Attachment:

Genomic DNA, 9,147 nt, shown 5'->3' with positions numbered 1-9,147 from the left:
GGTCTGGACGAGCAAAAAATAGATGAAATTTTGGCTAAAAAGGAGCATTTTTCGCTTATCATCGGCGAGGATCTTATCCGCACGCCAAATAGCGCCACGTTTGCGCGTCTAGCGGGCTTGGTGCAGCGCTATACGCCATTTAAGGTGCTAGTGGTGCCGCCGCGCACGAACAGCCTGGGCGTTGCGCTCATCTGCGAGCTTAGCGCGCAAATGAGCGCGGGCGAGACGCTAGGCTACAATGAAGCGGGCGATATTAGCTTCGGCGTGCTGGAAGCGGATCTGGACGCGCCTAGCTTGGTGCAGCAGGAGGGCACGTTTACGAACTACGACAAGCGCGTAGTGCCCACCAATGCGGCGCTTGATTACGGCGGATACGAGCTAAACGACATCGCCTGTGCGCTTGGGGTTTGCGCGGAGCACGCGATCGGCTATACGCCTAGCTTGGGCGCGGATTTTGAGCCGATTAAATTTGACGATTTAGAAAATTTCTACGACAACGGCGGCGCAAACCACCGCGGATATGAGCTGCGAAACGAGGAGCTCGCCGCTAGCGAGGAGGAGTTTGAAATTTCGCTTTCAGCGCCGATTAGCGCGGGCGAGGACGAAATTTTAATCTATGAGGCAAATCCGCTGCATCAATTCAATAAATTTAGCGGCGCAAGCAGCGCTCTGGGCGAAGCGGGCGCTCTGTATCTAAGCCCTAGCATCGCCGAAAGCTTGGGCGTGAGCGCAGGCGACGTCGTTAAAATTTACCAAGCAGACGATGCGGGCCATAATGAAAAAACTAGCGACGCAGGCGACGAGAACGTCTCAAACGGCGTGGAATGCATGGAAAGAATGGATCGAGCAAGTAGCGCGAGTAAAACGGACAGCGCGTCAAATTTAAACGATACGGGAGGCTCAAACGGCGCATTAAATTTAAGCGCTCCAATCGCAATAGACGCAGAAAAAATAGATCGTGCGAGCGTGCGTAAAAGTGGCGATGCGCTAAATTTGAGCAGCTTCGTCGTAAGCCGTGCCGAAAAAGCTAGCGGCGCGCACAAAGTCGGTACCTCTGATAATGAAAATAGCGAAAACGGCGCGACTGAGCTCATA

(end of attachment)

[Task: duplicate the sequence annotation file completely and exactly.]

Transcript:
Genomic DNA, 9,147 nt, shown 5'->3' with positions numbered 1-9,147 from the left:
GGTCTGGACGAGCAAAAAATAGATGAAATTTTGGCTAAAAAGGAGCATTTTTCGCTTATCATCGGCGAGGATCTTATCCGCACGCCAAATAGCGCCACGTTTGCGCGTCTAGCGGGCTTGGTGCAGCGCTATACGCCATTTAAGGTGCTAGTGGTGCCGCCGCGCACGAACAGCCTGGGCGTTGCGCTCATCTGCGAGCTTAGCGCGCAAATGAGCGCGGGCGAGACGCTAGGCTACAATGAAGCGGGCGATATTAGCTTCGGCGTGCTGGAAGCGGATCTGGACGCGCCTAGCTTGGTGCAGCAGGAGGGCACGTTTACGAACTACGACAAGCGCGTAGTGCCCACCAATGCGGCGCTTGATTACGGCGGATACGAGCTAAACGACATCGCCTGTGCGCTTGGGGTTTGCGCGGAGCACGCGATCGGCTATACGCCTAGCTTGGGCGCGGATTTTGAGCCGATTAAATTTGACGATTTAGAAAATTTCTACGACAACGGCGGCGCAAACCACCGCGGATATGAGCTGCGAAACGAGGAGCTCGCCGCTAGCGAGGAGGAGTTTGAAATTTCGCTTTCAGCGCCGATTAGCGCGGGCGAGGACGAAATTTTAATCTATGAGGCAAATCCGCTGCATCAATTCAATAAATTTAGCGGCGCAAGCAGCGCTCTGGGCGAAGCGGGCGCTCTGTATCTAAGCCCTAGCATCGCCGAAAGCTTGGGCGTGAGCGCAGGCGACGTCGTTAAAATTTACCAAGCAGACGATGCGGGCCATAATGAAAAAACTAGCGACGCAGGCGACGAGAACGTCTCAAACGGCGTGGAATGCATGGAAAGAATGGATCGAGCAAGTAGCGCGAGTAAAACGGACAGCGCGTCAAATTTAAACGATACGGGAGGCTCAAACGGCGCATTAAATTTAAGCGCTCCAATCGCAATAGACGCAGAAAAAATAGATCGTGCGAGCGTGCGTAAAAGTGGCGATGCGCTAAATTTGAGCAGCTTCGTCGTAAGCCGTGCCGAAAAAGCTAGCGGCGCGCACAAAGTCGGTACCTCTGATAATGAAAATAGCGAAAACGGCGCGACTGAGCTCATA